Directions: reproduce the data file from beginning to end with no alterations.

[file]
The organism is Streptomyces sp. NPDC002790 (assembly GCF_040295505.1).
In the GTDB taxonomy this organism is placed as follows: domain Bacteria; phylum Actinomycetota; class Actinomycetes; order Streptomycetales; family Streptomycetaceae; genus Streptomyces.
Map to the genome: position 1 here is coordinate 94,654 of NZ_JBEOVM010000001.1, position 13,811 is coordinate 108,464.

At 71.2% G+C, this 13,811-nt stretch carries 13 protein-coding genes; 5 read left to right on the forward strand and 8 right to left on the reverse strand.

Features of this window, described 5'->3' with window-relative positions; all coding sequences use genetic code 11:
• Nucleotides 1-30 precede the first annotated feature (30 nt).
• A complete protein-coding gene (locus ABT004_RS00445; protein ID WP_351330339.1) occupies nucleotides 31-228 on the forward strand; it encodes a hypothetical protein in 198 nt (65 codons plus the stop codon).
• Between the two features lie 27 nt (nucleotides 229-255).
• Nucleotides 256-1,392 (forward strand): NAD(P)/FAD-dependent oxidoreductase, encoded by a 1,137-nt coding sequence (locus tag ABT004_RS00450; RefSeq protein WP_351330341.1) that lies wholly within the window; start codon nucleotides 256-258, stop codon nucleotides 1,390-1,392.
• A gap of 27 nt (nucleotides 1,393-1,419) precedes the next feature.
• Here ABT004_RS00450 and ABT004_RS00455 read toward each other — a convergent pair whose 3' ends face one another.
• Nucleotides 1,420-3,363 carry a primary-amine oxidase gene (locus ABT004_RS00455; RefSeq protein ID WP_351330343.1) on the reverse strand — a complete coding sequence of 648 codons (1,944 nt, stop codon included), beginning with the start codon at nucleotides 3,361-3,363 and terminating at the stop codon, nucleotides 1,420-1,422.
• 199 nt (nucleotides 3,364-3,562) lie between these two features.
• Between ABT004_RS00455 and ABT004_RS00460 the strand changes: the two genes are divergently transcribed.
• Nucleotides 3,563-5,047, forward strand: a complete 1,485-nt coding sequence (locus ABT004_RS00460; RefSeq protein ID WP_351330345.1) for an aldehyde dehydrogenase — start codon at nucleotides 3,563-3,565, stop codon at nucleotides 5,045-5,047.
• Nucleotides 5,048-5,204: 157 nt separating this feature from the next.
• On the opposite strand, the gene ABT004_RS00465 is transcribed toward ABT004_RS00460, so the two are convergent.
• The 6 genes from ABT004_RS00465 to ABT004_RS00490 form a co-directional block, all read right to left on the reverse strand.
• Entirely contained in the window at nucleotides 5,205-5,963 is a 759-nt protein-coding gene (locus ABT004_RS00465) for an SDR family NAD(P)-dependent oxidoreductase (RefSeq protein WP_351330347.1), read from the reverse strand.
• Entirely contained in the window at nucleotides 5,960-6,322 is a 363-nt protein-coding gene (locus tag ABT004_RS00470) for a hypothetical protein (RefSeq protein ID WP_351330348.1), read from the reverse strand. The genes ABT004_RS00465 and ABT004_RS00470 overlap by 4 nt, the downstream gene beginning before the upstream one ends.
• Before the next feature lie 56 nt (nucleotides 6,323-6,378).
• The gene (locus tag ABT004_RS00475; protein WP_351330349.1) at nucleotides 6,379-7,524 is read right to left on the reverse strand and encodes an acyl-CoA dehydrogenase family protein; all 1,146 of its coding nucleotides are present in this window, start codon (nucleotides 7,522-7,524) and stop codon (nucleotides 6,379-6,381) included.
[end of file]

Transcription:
The organism is Streptomyces sp. NPDC002790 (assembly GCF_040295505.1).
In the GTDB taxonomy this organism is placed as follows: domain Bacteria; phylum Actinomycetota; class Actinomycetes; order Streptomycetales; family Streptomycetaceae; genus Streptomyces.
Map to the genome: position 1 here is coordinate 94,654 of NZ_JBEOVM010000001.1, position 13,811 is coordinate 108,464.

At 71.2% G+C, this 13,811-nt stretch carries 13 protein-coding genes; 5 read left to right on the forward strand and 8 right to left on the reverse strand.

Features of this window, described 5'->3' with window-relative positions; all coding sequences use genetic code 11:
• Nucleotides 1-30 precede the first annotated feature (30 nt).
• A complete protein-coding gene (locus ABT004_RS00445; protein ID WP_351330339.1) occupies nucleotides 31-228 on the forward strand; it encodes a hypothetical protein in 198 nt (65 codons plus the stop codon).
• Between the two features lie 27 nt (nucleotides 229-255).
• Nucleotides 256-1,392 (forward strand): NAD(P)/FAD-dependent oxidoreductase, encoded by a 1,137-nt coding sequence (locus tag ABT004_RS00450; RefSeq protein WP_351330341.1) that lies wholly within the window; start codon nucleotides 256-258, stop codon nucleotides 1,390-1,392.
• A gap of 27 nt (nucleotides 1,393-1,419) precedes the next feature.
• Here ABT004_RS00450 and ABT004_RS00455 read toward each other — a convergent pair whose 3' ends face one another.
• Nucleotides 1,420-3,363 carry a primary-amine oxidase gene (locus ABT004_RS00455; RefSeq protein ID WP_351330343.1) on the reverse strand — a complete coding sequence of 648 codons (1,944 nt, stop codon included), beginning with the start codon at nucleotides 3,361-3,363 and terminating at the stop codon, nucleotides 1,420-1,422.
• 199 nt (nucleotides 3,364-3,562) lie between these two features.
• Between ABT004_RS00455 and ABT004_RS00460 the strand changes: the two genes are divergently transcribed.
• Nucleotides 3,563-5,047, forward strand: a complete 1,485-nt coding sequence (locus ABT004_RS00460; RefSeq protein ID WP_351330345.1) for an aldehyde dehydrogenase — start codon at nucleotides 3,563-3,565, stop codon at nucleotides 5,045-5,047.
• Nucleotides 5,048-5,204: 157 nt separating this feature from the next.
• On the opposite strand, the gene ABT004_RS00465 is transcribed toward ABT004_RS00460, so the two are convergent.
• The 6 genes from ABT004_RS00465 to ABT004_RS00490 form a co-directional block, all read right to left on the reverse strand.
• Entirely contained in the window at nucleotides 5,205-5,963 is a 759-nt protein-coding gene (locus ABT004_RS00465) for an SDR family NAD(P)-dependent oxidoreductase (RefSeq protein WP_351330347.1), read from the reverse strand.
• Entirely contained in the window at nucleotides 5,960-6,322 is a 363-nt protein-coding gene (locus tag ABT004_RS00470) for a hypothetical protein (RefSeq protein ID WP_351330348.1), read from the reverse strand. The genes ABT004_RS00465 and ABT004_RS00470 overlap by 4 nt, the downstream gene beginning before the upstream one ends.
• Before the next feature lie 56 nt (nucleotides 6,323-6,378).
• The gene (locus tag ABT004_RS00475; protein WP_351330349.1) at nucleotides 6,379-7,524 is read right to left on the reverse strand and encodes an acyl-CoA dehydrogenase family protein; all 1,146 of its coding nucleotides are present in this window, start codon (nucleotides 7,522-7,524) and stop codon (nucleotides 6,379-6,381) included.